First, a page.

The ruling UMP party of President Nicolas Sarkozy experienced a wipeout in the second round of France’s regional elections, with the Socialists and their left-wing allies winning in all but one of mainland France's 22 regions.
Left-wing parties claimed a sweeping victory in the second round of France’s regional elections on Sunday, dealing the centre-right party of President Nicolas Sarkozy a stinging blow in the last electoral contest before the 2012 presidential poll.
The Socialist Party and its left-wing allies picked up a record 54.12 percent of the national vote, compared to 35.5 percent for Sarkozy's UMP party and 9.2 percent for the National Front (far right), according to interior ministry figures.
At 51.2 percent, turnout was up from last week’s first round but remained well below the record-high 65 percent registered in the last regional polls in 2004.
Left-wing coalitions won all but one of mainland France’s 22 regions, with the UMP managing to hold on to Alsace, a staunch bastion of conservatism and the region most coveted by the left.
Victories for the UMP in French Guiana (a French overseas department in South America) and the Indian Ocean island of Reunion – made possible by a split ticket on the left – provided only meagre consolation for the ruling party.
A blow for Sarkozy
Prime Minister François Fillon acknowledged the left's victory in a televised address soon after polls closed at 8pm. While taking his "share of responsibility" for the defeat, he said the government would stick to "the course set out by national elections".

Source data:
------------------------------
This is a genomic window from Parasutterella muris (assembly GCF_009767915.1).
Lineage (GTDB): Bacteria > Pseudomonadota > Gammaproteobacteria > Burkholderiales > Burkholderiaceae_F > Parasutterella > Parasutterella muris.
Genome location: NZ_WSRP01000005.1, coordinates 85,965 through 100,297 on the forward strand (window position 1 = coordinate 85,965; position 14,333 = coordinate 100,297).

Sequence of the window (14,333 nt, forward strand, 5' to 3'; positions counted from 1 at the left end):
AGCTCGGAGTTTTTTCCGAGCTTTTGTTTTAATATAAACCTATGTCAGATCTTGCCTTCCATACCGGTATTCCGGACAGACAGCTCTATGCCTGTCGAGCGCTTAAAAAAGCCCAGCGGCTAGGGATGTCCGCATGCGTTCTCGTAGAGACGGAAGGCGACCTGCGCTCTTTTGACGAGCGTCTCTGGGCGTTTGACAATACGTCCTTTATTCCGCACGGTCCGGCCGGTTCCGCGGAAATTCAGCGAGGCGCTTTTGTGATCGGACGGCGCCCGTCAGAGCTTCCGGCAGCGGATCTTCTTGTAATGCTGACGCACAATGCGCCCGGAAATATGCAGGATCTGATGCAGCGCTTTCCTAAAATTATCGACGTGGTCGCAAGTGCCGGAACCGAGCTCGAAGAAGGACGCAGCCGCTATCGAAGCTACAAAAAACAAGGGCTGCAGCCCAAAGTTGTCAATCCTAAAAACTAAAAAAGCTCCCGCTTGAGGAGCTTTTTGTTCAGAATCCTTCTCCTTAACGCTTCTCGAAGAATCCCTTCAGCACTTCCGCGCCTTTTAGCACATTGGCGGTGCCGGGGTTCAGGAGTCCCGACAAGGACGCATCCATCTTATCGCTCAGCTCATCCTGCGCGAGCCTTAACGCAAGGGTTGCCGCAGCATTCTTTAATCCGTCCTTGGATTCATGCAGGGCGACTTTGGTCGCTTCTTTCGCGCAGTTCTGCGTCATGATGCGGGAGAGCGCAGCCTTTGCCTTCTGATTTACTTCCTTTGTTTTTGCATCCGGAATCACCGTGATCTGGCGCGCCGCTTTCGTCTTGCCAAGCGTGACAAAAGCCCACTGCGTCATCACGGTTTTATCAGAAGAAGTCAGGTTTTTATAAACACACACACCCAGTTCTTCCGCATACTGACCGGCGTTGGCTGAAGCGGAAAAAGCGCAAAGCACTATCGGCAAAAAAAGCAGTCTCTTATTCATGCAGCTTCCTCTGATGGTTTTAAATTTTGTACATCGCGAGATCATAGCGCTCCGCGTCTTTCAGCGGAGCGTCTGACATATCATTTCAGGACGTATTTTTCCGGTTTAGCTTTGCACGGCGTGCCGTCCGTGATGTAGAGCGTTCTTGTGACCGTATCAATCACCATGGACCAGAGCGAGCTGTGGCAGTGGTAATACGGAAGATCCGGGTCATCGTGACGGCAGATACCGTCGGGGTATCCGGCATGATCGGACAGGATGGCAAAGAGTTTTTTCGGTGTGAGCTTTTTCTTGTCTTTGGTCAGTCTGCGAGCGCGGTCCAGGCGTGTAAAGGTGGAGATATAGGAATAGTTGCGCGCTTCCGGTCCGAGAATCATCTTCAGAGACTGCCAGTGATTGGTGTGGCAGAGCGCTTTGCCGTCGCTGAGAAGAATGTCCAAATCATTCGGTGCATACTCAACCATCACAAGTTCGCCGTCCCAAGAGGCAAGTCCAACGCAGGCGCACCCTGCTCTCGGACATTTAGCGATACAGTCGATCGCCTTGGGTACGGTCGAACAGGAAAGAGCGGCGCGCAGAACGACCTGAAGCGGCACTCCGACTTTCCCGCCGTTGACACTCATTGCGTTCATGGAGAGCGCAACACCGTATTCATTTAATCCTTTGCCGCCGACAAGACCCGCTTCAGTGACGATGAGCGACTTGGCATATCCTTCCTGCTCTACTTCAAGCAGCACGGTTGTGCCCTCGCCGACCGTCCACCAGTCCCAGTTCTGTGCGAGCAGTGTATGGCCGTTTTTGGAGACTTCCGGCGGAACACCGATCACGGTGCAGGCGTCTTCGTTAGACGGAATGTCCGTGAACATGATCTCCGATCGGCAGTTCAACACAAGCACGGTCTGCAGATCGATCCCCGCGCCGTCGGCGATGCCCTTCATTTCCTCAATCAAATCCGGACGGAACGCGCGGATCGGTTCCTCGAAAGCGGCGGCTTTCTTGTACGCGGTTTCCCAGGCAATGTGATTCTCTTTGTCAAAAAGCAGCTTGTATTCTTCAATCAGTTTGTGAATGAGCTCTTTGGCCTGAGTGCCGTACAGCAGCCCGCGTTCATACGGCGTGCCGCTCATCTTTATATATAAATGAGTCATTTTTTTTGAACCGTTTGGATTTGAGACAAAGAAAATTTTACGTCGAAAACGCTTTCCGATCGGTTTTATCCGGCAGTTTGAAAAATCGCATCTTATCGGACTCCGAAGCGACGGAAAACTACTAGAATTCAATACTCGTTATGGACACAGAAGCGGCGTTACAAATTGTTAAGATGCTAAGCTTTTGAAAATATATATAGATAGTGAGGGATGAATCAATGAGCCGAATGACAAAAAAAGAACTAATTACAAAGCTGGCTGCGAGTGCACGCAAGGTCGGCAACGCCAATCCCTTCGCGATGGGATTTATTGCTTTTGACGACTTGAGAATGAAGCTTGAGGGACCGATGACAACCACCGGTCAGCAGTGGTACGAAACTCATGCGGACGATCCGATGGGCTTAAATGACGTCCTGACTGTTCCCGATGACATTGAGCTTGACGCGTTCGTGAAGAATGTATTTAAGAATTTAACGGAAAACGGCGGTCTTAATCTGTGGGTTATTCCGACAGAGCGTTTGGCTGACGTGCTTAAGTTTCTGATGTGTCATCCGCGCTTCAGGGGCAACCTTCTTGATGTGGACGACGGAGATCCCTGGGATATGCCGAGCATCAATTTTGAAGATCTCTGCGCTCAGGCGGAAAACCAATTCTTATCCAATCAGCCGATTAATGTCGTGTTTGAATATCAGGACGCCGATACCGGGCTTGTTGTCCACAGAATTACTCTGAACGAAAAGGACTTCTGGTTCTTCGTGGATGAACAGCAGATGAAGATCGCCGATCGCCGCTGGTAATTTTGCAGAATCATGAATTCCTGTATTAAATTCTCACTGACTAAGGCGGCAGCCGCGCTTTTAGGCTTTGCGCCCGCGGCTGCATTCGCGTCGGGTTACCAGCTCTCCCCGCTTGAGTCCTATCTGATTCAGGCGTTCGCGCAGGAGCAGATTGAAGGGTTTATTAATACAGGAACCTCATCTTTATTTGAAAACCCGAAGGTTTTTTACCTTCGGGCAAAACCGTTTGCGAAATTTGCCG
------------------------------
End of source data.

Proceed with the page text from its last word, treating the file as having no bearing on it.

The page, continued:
The centre-right’s wipeout – its worst result in three decades – is expected to pile the pressure on President Sarkozy, whose approval rate has plummeted to as low as 30 percent in recent polls.
By taking an unusually prominent role in the campaign, the French president appeared to turn a regional contest into a mid-term test of his presidency. In doing so, analysts say, he offered disgruntled voters a chance to use their ballot to punish his government.
Sarkozy has alluded to a possible lull in the pace of reform after the elections. But he may be forced to carry out a cabinet reshuffle in the coming days.
The electoral rout is likely to embolden those within the UMP who have called for an end to Sarkozy’s policy of "opening" to the left, under which several former Socialists, including Foreign Minister Bernard Kouchner and Immigration Minister Eric Besson, have joined the centre-right government.
A new balance on the left
For the Socialists, the polls mark a stunning turnabout just ten months after internal squabbling helped bring about a calamitous defeat in 2009 European elections.
Socialist leader Martine Aubry hailed "an unprecedented victory for the left", saying the French people had "rejected the policies of the president and the government".
Having emerged as France’s leading party with 29.14 percent of the vote last Sunday, the Socialist Party paired with the Green platform – known as Europe Ecologie – and the Left Front ahead of the second round.
They also benefited from the presence of the far-right National Front in 12 regions, which split the right-wing vote.
The coalition’s make-up marks the advent of a new balance of power on the left, what the historian and Socialist Party member Alain Bergougnioux has described as a shift from "a Socialist-Communist axis that was open to the Greens" to a new "Socialist-Green axis that is open to the far left".
It remains to be seen whether the left’s new-found unity will help it mount a credible challenge for the presidency in 2012.
Colcanopa draws the elections
Date created : 2010-03-21